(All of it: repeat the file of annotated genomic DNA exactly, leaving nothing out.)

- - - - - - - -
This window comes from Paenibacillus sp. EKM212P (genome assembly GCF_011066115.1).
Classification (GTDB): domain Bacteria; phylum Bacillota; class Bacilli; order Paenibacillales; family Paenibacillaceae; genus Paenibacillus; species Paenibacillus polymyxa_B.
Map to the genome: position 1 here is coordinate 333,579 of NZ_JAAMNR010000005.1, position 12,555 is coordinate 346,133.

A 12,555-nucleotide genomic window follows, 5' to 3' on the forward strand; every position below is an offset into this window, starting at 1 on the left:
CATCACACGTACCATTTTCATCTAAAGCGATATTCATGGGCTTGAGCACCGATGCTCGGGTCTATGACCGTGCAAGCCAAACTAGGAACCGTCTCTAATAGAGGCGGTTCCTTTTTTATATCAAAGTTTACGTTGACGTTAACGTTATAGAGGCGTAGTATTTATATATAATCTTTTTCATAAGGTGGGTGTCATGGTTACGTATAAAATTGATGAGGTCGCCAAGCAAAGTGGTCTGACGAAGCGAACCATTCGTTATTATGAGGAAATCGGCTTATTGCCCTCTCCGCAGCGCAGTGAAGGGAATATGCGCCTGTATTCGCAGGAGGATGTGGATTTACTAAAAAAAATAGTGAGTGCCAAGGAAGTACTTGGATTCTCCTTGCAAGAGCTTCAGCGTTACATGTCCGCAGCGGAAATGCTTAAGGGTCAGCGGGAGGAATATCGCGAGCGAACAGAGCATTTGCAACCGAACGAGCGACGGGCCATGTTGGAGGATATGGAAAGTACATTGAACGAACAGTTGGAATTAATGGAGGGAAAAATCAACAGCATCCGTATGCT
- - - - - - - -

This window comes from Paenibacillus sp. EKM212P (genome assembly GCF_011066115.1).
Classification (GTDB): domain Bacteria; phylum Bacillota; class Bacilli; order Paenibacillales; family Paenibacillaceae; genus Paenibacillus; species Paenibacillus polymyxa_B.
Map to the genome: position 1 here is coordinate 333,579 of NZ_JAAMNR010000005.1, position 12,555 is coordinate 346,133.

A 12,555-nucleotide genomic window follows, 5' to 3' on the forward strand; every position below is an offset into this window, starting at 1 on the left:
CATCACACGTACCATTTTCATCTAAAGCGATATTCATGGGCTTGAGCACCGATGCTCGGGTCTATGACCGTGCAAGCCAAACTAGGAACCGTCTCTAATAGAGGCGGTTCCTTTTTTATATCAAAGTTTACGTTGACGTTAACGTTATAGAGGCGTAGTATTTATATATAATCTTTTTCATAAGGTGGGTGTCATGGTTACGTATAAAATTGATGAGGTCGCCAAGCAAAGTGGTCTGACGAAGCGAACCATTCGTTATTATGAGGAAATCGGCTTATTGCCCTCTCCGCAGCGCAGTGAAGGGAATATGCGCCTGTATTCGCAGGAGGATGTGGATTTACTAAAAAAAATAGTGAGTGCCAAGGAAGTACTTGGATTCTCCTTGCAAGAGCTTCAGCGTTACATGTCCGCAGCGGAAATGCTTAAGGGTCAGCGGGAGGAATATCGCGAGCGAACAGAGCATTTGCAACCGAACGAGCGACGGGCCATGTTGGAGGATATGGAAAGTACATTGAACGAACAGTTGGAATTAATGGAGGGAAAAATCAACAGCATCCGTATGCT